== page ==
Logo by: Pat Stephens, Webmaster, DESA


Dead in the Water off Cape Hatteras


Shortly after the "Korean Conflict" started, 25 June 1950, Whitehurst was Recommissioned for duty as a power ship in Korea.  The ship was taken from Green Cove Springs Florida, to Charleston, SC for some refitting before heading south for the Panama Canal then to San Diego, Pearl Harbor, then on to Korea.  Shortly after entering the vicinity of Cape Hatteras, which has some of the roughest seas anywhere, the ship lost steam pressure from both boilers. Without boiler pressure, the turbines, generators, propellers, and even the oil pumps quickly stop. The only light below decks is the emergency lights from battery powered lanterns.  Above decks was the darkness of the sea at midnight.   mc

contributor: Al Crawford QM1 in 1950

What I remember the most of the incident of Cape Hatteras was lying in my bunk and trying to get some sleep.  Without power we were unable to keep the bow of the ship into the wind, and lost steering control and slipped into a trough.  I have no way of knowing how far the ship rolled to port, then to starboard, and back and forth again, and again.
    Guys were actually being thrown out of their bunks.  My solution was to lie flat on my stomach, bend my arms at the elbows and use them like outriggers, then spread my legs and  have like a four point moor. 
   I'm not sure there is really enough to tell a good story here.  Thinking back on it I know the question came to my mind, and I'm sure others, as to if on one of those rolls, we would just keep on going over until water came down our stack, and we went under.  I guess if I and others had any sense we would have put on a lifejacket and got the hell out of the compartment, at least to the main deck level.  
    I know nothing about the engineering casualty that caused us to go dead in the water.  Hugh Toney, or another snipe would have to provide that.   Al


Hugh Toney's Memory of the Incident


Hugh Toney  1951 and ca 2000


I was trying to stay in bunk, so seasick I almost wanted to die.  BTC Kloever came in and said "Get the hell out of the rack Toney and lend a hand on the auxiliary oil pump in Boiler Room #2.  I struggled in my clothes and followed him into the midships passage way where some other seasick guys were lying on the deck in the after head.  The excessive rolling had caused water to pour out of the old trough toilets and was sloshing back and forth over the seasick sailors.  Chief Kloever caught a sailor who was headed aft in the passage way and told him, "Get some help and drag these guys below before they drown."

I went into the darkness in the #2 Boiler Room to man the auxiliary oil pump.  It is a crank  device operated by one man.  The objective is to pump oil to the burners manually until the boilers produce enough steam to power the turbines, main oil pump, generators and the motors which drive the propeller shafts.  Initially men with torches are waiting to light the oil that is manually pumped to the boilers.  The same process takes place in both boiler rooms.  The Auxiliary Pump is operated by one man until he must turn the job over to a man who is less exhausted.  Imagine doing this on the rolling, pitching deck, in a dark, hot, sweaty, foul smelling boiler room.  It is no fun and even less so when weakened by sea sickness.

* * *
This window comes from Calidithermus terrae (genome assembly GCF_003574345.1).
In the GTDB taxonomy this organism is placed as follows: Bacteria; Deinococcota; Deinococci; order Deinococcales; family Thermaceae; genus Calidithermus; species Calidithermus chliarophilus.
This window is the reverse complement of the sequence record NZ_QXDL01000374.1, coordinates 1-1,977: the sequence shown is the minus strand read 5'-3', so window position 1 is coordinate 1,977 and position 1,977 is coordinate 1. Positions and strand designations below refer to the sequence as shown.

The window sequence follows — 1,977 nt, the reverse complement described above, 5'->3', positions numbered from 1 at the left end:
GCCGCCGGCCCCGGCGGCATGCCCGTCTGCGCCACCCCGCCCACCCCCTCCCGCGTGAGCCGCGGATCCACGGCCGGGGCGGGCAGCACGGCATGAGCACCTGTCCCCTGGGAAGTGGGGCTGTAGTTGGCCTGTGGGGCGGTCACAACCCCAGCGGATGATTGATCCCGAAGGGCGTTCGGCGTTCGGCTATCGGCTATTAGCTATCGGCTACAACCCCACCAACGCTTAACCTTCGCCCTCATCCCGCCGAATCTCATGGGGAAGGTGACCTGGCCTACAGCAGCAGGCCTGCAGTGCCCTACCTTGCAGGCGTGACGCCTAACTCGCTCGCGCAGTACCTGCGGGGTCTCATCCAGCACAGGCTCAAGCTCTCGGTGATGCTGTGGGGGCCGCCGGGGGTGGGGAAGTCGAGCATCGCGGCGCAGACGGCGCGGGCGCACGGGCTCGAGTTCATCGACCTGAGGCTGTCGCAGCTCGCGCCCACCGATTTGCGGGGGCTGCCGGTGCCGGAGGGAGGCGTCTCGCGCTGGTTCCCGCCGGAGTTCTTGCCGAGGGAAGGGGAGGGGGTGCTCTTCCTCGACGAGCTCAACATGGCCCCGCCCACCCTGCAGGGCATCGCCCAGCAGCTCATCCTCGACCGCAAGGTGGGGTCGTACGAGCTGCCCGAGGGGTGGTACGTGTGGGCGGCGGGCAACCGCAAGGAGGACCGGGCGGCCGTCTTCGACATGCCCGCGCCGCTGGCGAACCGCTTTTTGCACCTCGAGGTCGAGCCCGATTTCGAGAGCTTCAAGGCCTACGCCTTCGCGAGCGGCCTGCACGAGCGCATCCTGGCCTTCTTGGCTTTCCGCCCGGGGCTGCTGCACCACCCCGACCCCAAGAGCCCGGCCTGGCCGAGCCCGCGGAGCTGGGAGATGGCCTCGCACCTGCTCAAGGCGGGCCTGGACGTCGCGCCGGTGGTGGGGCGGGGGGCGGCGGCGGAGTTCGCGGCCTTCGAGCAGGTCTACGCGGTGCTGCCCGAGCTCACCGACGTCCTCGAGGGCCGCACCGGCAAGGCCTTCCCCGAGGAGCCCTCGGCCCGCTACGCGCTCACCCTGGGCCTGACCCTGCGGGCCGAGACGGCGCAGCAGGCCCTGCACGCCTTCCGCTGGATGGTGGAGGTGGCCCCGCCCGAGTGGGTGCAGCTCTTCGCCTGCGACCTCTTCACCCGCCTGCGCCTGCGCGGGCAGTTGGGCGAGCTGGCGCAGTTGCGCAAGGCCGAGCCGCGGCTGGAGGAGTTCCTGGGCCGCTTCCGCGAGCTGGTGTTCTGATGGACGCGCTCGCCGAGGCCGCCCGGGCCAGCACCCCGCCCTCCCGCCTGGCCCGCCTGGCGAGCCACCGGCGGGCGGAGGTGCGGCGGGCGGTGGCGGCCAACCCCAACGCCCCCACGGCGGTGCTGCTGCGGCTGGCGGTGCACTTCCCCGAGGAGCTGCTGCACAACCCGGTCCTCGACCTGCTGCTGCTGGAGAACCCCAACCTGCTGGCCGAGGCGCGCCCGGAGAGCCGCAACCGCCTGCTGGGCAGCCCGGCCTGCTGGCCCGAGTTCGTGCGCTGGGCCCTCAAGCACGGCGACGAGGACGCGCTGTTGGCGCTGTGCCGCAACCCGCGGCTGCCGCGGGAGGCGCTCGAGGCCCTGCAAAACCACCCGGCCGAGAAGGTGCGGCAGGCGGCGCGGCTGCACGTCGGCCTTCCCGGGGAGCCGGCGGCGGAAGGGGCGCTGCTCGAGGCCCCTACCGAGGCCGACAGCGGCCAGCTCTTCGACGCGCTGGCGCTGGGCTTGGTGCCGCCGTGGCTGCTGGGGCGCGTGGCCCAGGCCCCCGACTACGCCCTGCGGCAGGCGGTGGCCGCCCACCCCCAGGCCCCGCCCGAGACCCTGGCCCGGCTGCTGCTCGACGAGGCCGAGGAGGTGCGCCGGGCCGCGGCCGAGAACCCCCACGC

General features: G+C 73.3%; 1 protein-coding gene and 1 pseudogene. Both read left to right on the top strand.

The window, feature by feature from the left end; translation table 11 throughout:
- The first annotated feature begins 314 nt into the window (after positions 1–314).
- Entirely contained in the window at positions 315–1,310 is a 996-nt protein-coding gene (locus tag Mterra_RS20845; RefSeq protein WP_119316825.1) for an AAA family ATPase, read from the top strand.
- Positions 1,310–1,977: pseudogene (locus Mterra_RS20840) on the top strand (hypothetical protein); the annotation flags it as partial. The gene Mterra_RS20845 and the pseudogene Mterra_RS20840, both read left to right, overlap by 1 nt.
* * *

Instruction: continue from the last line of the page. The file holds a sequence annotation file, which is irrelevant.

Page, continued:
Jack Nettles Account


Jack Nettles 2003

When the Whitehurst was put back in commission on 9-1-50, there was only a couple of regular boiler tenders on board. Most were reserves. On September 23, 1950 I and 12 other firemen apprentices, fresh out of boot camp, came aboard. Eight of us went into the boiler room, the other four into the engine room.  You can see there was little knowledge on board that knew about the boilers on the Whitehurst.  After a couple of days of checking out the power system we would go to sea on our way to Norfolk but would break down and have to be towed back in. This happened twice. On the third try we were off cape Hatteras when we hit bad weather and things happened. I had the 8 to 12 watch and I was so sick I thought I'd die.  I was relieved at 11:45 and we still had power at that time, so what caused the fires to go out, I have no idea. While on my way to my bunk I was so sick that a draft of cool air just aft of the  the after head felt so good that I just laid down on the deck. Later some mates came along and carried me to my rack, which was in 2nd  division compartment, top bunk right under # 3, 3 inch gun mount, When we lost power and the ship started to roll the horizontal control gearing on the  gun mount broke loose, allowing the gun barrel to swing around from stop to stop, and it did make some noise!  We had a good amount of damage aboard when day light came.  The gun barrel had to be replaced.

We didn't make it to Norfolk under our own steam.  A tug was sent out to tow us in. I turned 17 on October 14 while in Norfolk. To the best of my knowledge this is the way it was in 1950, many years ago.


Memories of Ens Dave Harlan, Communications Officer 1950 & '51

The Whitehurst was headed for Norfolk for inspection before she headed to the Pacific.

At the time my bunk was in the after officers quarters, and I was trying to sleep.  All I remember is that a large sewing machine in the adjacent compartment broke loose and was rolling back and forth with each roll of the ship. It was loud as a cannon, and to heavy to secure.

The ship got steam pressure at about 0600, and we headed back to Charleston for repairs.  We did make it to Norfolk, under our own power, several days later.

WWII Era | Korea War & '50s | Viet Nam & 60s |  Reunions | All Links Page  Search & Rescue

Memorial | Poetry  | Enemy Below | Taps List | Photos/Armament | History | Crews Index | Home